Did Chicago renovation projects poison your drinking water? Streetwork in Chicago has disturbed the liners of many lead-based water mains, letting lead leach into the water flowing into residents’ homes. Exposure to lead is linked to brain damage, learning disabilities, aggression, seizures, and more. Protect the health of your family with a reverse osmosis system from Angel Water!
According to a new federal study, the clean-up efforts of Chicago’s water supply are revealing dangerously high levels of lead. Contamination has appeared in homes where pipes were disturbed by street work. These attempts to modernize outdated infrastructure may pose a health risk.
The health threat comes from lead service lines that were installed during the 1980s to connect water mains with homes. According to the U.S. Environmental Protection Agency (EPA), whenever water main replacements, meter installations and street work occur, lead may contaminate the water supply.
Exposure to lead may cause:
• Brain damage in young children
• Lower IQ
• Learning disabilities
• Criminal behavior later in life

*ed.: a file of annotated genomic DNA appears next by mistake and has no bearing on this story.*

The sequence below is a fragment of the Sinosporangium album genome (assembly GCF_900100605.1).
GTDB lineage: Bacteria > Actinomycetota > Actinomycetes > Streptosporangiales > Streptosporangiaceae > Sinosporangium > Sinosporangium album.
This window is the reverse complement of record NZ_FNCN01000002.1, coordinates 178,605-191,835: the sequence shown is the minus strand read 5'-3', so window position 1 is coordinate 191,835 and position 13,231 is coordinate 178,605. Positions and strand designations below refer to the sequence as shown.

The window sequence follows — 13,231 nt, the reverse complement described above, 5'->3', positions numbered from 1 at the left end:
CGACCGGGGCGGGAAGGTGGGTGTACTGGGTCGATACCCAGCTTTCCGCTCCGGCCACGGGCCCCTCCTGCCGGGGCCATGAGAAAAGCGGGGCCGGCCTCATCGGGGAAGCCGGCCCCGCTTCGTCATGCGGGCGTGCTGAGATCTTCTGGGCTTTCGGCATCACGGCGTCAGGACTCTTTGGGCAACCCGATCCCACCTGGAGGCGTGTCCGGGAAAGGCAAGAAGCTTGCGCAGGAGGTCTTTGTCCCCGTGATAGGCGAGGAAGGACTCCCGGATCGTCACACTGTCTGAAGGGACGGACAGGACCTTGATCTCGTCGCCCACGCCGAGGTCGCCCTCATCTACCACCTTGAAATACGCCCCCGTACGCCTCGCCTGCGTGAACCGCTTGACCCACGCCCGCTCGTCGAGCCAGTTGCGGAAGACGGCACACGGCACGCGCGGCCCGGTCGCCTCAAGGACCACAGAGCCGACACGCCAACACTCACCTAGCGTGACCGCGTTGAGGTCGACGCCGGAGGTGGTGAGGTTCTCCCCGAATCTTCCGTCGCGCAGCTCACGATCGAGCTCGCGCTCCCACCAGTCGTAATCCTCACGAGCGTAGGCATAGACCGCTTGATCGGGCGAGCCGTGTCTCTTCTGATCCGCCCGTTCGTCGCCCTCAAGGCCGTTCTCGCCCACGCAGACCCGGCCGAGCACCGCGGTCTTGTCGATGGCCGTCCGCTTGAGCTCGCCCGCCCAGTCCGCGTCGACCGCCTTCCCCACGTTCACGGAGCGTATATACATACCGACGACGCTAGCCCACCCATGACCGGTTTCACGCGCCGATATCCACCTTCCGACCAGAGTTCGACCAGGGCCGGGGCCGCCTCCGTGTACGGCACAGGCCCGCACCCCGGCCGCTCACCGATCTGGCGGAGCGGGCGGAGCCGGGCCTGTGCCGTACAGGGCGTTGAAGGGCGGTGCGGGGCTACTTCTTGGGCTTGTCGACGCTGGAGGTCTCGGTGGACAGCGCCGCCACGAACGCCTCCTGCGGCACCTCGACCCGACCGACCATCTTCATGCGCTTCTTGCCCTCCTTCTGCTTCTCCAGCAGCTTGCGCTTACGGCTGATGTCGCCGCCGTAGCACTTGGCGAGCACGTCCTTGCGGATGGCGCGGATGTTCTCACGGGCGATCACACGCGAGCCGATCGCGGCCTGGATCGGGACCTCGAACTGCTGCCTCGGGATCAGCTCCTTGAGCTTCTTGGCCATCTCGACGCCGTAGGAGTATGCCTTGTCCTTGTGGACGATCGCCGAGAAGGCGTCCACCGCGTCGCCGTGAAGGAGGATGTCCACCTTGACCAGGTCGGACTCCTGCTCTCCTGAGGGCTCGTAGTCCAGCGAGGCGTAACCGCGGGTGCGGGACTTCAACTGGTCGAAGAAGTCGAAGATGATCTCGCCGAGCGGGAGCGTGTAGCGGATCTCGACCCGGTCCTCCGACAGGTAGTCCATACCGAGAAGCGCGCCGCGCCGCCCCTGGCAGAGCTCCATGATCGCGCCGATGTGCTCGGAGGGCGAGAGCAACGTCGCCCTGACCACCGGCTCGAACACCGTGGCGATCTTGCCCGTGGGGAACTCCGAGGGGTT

• Legionaries disease
Lead contamination may still occur in the water supply even years after the construction has ceased. Most people are unaware about the contamination because the municipal water supplier is not required to inform residents that work is being done and it may impact their well-being.
Any amount of lead in the water supply represents a serious danger to consumers since the EPA and Centers for Disease Control both say there is no safe level of exposure. According to the Chicago Tribune, lead has been phased out of gasoline, removed from paint and banned in children’s toys.
The problem of outdated infrastructure plagues more than just the city of Chicago. In New Jersey, 205,607 children were last year and 837 of those children tested positive for lead. Flint, MI is also facing a lead contamination crisis as the majority of residents have come in contact with contaminated water amount of residents do not have clean water.
“We owe it to the people to tell them that their water might not be safe to drink,” said Marc Edwards, a professor of civil and environmental engineering at Virginia Tech University.